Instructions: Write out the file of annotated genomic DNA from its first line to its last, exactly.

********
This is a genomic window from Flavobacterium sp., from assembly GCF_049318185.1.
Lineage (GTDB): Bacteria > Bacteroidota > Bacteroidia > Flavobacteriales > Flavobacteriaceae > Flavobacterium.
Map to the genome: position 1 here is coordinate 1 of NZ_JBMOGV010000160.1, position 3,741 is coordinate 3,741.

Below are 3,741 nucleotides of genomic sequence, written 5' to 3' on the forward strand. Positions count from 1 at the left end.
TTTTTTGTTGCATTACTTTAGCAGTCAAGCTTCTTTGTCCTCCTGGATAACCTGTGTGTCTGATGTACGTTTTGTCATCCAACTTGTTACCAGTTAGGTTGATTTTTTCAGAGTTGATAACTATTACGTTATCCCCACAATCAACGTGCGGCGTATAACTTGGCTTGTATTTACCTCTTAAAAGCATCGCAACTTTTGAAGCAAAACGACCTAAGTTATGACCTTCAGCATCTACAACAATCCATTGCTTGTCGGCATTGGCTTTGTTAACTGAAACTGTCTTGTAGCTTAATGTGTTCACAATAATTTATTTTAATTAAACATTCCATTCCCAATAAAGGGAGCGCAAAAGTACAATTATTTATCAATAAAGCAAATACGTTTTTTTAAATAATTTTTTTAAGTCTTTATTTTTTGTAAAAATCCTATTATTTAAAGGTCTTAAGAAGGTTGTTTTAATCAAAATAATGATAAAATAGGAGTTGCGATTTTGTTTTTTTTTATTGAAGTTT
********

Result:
This is a genomic window from Flavobacterium sp., from assembly GCF_049318185.1.
Lineage (GTDB): Bacteria > Bacteroidota > Bacteroidia > Flavobacteriales > Flavobacteriaceae > Flavobacterium.
Map to the genome: position 1 here is coordinate 1 of NZ_JBMOGV010000160.1, position 3,741 is coordinate 3,741.

Below are 3,741 nucleotides of genomic sequence, written 5' to 3' on the forward strand. Positions count from 1 at the left end.
TTTTTTGTTGCATTACTTTAGCAGTCAAGCTTCTTTGTCCTCCTGGATAACCTGTGTGTCTGATGTACGTTTTGTCATCCAACTTGTTACCAGTTAGGTTGATTTTTTCAGAGTTGATAACTATTACGTTATCCCCACAATCAACGTGCGGCGTATAACTTGGCTTGTATTTACCTCTTAAAAGCATCGCAACTTTTGAAGCAAAACGACCTAAGTTATGACCTTCAGCATCTACAACAATCCATTGCTTGTCGGCATTGGCTTTGTTAACTGAAACTGTCTTGTAGCTTAATGTGTTCACAATAATTTATTTTAATTAAACATTCCATTCCCAATAAAGGGAGCGCAAAAGTACAATTATTTATCAATAAAGCAAATACGTTTTTTTAAATAATTTTTTTAAGTCTTTATTTTTTGTAAAAATCCTATTATTTAAAGGTCTTAAGAAGGTTGTTTTAATCAAAATAATGATAAAATAGGAGTTGCGATTTTGTTTTTTTTTATTGAAGTTT